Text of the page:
The Wall Street Journal: Lawyers Argue for Public Access to Police Disciplinary Records
TUESDAY, MARCH 21, 2017

Cynthia Conti-Cook, Staff Attorney in The Legal Aid Society Special Litigation Unit, and Ben Shartsis, an associate at Cleary Gottlieb Steen & Hamilton, tell the Wall Street Journal about the demand for disclosure of NYPD disciplinary records which previous administrations have done for the past 40 years, Oral arguments are being presented today in Manhattan Supreme Court.




Wall Street Journal
Lawyers to Argue for Public Access to Police Discipline
By Zolan Kanno-Youngs
March 20, 2017

Lawyers for the Legal Aid Society will argue on Tuesday that the New York Police Department should resume making the disciplinary information of police officers public.

The NYPD for years made internal documents, called “personnel orders,” public through its press office. The documents were issued anytime an officer had a change in status, including promotions, retirements and discipline.

Department officials stopped making the orders public in March 2016. They cited a state law that said personnel records used to evaluate performance shouldn’t be made public unless there is written consent or a court order.

The NYPD’s interpretation of the law has been criticized by advocates and watchdogs. The Legal Aid sued in December, and the case is being heard Tuesday in Manhattan Supreme Court.

At the heart of the argument is whether the disciplinary information sought by Legal Aid Society are the personnel records described in the law.

Cynthia Conti-Cook, a staff attorney at the Legal Aid Society special litigation unit, said the records are merely summaries of disciplinary proceedings, such as the department’s disciplinary trials, as opposed to thorough investigation files of officers.

“The NYPD has made the decision, the political decision, to no longer want to make this available,” said Ben Shartsis, an associate for Cleary Gottlieb Steen & Hamilton LLP, the firm joining with the Legal Aid Society.

A spokesman for the NYPD said on Monday the claim that the change was a political decision is “patently false.”

In the city’s response to the Legal Aid Society petition, it argued the records “by their nature…carry a potential for embarrassing, harassing or impeaching use.” The documents the Legal Aid Society requested are specific enough to be covered by the state law, according to the city’s response.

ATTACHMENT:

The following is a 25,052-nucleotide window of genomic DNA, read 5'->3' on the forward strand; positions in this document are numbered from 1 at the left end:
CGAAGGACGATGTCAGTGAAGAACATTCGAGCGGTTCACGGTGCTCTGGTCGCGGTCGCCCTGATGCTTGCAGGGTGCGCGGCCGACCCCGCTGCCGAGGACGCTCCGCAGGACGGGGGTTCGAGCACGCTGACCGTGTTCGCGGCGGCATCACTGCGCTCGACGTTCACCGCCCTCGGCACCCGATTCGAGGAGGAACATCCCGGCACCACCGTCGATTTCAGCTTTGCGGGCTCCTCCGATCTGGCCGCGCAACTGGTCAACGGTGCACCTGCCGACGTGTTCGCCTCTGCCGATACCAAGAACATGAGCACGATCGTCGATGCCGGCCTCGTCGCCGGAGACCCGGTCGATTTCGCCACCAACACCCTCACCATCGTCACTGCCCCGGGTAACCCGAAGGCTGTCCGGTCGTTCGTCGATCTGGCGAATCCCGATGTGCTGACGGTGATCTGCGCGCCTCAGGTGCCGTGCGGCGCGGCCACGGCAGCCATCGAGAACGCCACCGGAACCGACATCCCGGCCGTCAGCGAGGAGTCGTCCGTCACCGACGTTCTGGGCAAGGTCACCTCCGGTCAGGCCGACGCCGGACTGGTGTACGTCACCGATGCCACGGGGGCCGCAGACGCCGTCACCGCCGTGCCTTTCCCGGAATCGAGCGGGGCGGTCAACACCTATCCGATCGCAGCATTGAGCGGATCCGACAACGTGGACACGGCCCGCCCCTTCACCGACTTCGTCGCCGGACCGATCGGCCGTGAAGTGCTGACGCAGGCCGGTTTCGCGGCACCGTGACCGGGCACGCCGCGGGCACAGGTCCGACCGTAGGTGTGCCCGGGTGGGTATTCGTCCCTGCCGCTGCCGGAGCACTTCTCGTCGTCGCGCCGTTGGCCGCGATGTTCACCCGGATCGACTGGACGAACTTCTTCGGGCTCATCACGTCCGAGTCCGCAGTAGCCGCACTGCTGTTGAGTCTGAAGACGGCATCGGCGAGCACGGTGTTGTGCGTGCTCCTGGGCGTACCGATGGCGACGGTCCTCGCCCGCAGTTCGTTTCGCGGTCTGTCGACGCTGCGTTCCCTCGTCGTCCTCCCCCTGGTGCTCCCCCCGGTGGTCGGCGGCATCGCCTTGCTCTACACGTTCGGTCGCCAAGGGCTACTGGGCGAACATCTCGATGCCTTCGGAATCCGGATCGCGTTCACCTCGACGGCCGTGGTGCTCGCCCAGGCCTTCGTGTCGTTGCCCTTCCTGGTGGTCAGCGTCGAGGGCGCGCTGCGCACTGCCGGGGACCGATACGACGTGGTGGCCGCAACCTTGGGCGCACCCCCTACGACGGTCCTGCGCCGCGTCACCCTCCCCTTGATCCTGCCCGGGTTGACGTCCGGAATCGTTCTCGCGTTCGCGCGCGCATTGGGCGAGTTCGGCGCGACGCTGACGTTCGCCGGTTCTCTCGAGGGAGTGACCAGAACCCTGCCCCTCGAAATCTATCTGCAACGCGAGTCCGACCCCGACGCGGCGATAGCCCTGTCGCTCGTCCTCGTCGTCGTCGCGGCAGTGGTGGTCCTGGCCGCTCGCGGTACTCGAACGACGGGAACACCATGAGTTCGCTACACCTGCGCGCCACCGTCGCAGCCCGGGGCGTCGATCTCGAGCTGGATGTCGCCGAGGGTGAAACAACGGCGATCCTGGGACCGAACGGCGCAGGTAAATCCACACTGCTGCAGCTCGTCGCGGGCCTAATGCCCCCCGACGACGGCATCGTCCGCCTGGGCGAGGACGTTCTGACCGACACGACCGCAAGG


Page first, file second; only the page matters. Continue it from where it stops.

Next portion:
The NYPD spokesman referred to previous comments by deputy commissioner of legal affairs Lawrence Byrne, who said the department’s longstanding practice of making the records available was “inadvertent.”

“It’s not a transparency issue,” he said. “This is a strict prohibition that we’re obligated legally to comply with.”

Mayor Bill de Blasio, who ran on improving police and community relations has been criticized for not doing more to disclose the information. However, the mayor has repeatedly called for a change in the state law.

“We’ve identified this broken state statute as a priority for overhaul in the current legislative session to deliver the transparency New Yorkers deserve,” a spokesman for the mayor’s office said in a statement on Monday.

New York Gov. Andrew Cuomo is open to amending the law, his spokeswoman said. “But don’t be fooled by the City’s recent claims of confusion—the law didn’t change, City Hall’s policy did.”

A spokesman for the mayor responded, “the governor believes the city should violate state law and that’s not responsible.”

In recent months, the NYPD said it would work to disclose some disciplinary information.

In January, Constance Malcolm, the mother of an unarmed teenager fatally shot by a police officer in the Bronx, publicly questioned whether she would know the outcome of a disciplinary trial of the officer. Kevin S. Richardson, deputy commissioner who oversees department prosecutions, said that month the family would be informed of a decision.

“At least when we have this information we see what they were disciplined with,” Ms. Malcolm said. “Now we don’t know.”